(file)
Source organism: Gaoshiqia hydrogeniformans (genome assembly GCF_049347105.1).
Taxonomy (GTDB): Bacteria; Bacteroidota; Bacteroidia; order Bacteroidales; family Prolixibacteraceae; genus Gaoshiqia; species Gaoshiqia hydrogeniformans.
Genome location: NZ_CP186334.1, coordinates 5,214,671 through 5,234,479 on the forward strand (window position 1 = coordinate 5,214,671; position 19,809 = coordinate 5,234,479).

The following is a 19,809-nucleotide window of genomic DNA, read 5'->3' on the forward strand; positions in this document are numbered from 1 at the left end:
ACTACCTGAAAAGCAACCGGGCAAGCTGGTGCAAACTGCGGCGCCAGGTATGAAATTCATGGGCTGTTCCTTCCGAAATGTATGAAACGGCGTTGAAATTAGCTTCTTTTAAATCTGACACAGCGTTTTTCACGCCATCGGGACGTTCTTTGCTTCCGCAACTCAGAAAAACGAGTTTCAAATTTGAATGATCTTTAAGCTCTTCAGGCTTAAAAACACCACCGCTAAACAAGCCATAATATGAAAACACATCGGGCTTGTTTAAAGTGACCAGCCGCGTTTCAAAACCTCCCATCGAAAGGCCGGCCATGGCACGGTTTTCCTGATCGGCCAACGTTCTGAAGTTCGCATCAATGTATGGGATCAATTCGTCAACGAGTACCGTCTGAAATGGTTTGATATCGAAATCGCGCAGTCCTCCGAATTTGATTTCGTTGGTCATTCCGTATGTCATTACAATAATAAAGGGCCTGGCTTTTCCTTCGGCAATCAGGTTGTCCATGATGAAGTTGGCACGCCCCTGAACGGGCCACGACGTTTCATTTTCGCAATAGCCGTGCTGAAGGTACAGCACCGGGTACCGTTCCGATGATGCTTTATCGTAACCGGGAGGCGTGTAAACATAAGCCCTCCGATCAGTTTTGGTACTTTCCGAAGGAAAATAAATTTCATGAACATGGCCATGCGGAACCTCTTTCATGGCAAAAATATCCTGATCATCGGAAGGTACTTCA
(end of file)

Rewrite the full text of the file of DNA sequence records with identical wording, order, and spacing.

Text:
Source organism: Gaoshiqia hydrogeniformans (genome assembly GCF_049347105.1).
Taxonomy (GTDB): Bacteria; Bacteroidota; Bacteroidia; order Bacteroidales; family Prolixibacteraceae; genus Gaoshiqia; species Gaoshiqia hydrogeniformans.
Genome location: NZ_CP186334.1, coordinates 5,214,671 through 5,234,479 on the forward strand (window position 1 = coordinate 5,214,671; position 19,809 = coordinate 5,234,479).

The following is a 19,809-nucleotide window of genomic DNA, read 5'->3' on the forward strand; positions in this document are numbered from 1 at the left end:
ACTACCTGAAAAGCAACCGGGCAAGCTGGTGCAAACTGCGGCGCCAGGTATGAAATTCATGGGCTGTTCCTTCCGAAATGTATGAAACGGCGTTGAAATTAGCTTCTTTTAAATCTGACACAGCGTTTTTCACGCCATCGGGACGTTCTTTGCTTCCGCAACTCAGAAAAACGAGTTTCAAATTTGAATGATCTTTAAGCTCTTCAGGCTTAAAAACACCACCGCTAAACAAGCCATAATATGAAAACACATCGGGCTTGTTTAAAGTGACCAGCCGCGTTTCAAAACCTCCCATCGAAAGGCCGGCCATGGCACGGTTTTCCTGATCGGCCAACGTTCTGAAGTTCGCATCAATGTATGGGATCAATTCGTCAACGAGTACCGTCTGAAATGGTTTGATATCGAAATCGCGCAGTCCTCCGAATTTGATTTCGTTGGTCATTCCGTATGTCATTACAATAATAAAGGGCCTGGCTTTTCCTTCGGCAATCAGGTTGTCCATGATGAAGTTGGCACGCCCCTGAACGGGCCACGACGTTTCATTTTCGCAATAGCCGTGCTGAAGGTACAGCACCGGGTACCGTTCCGATGATGCTTTATCGTAACCGGGAGGCGTGTAAACATAAGCCCTCCGATCAGTTTTGGTACTTTCCGAAGGAAAATAAATTTCATGAACATGGCCATGCGGAACCTCTTTCATGGCAAAAATATCCTGATCATCGGAAGGTACTTCA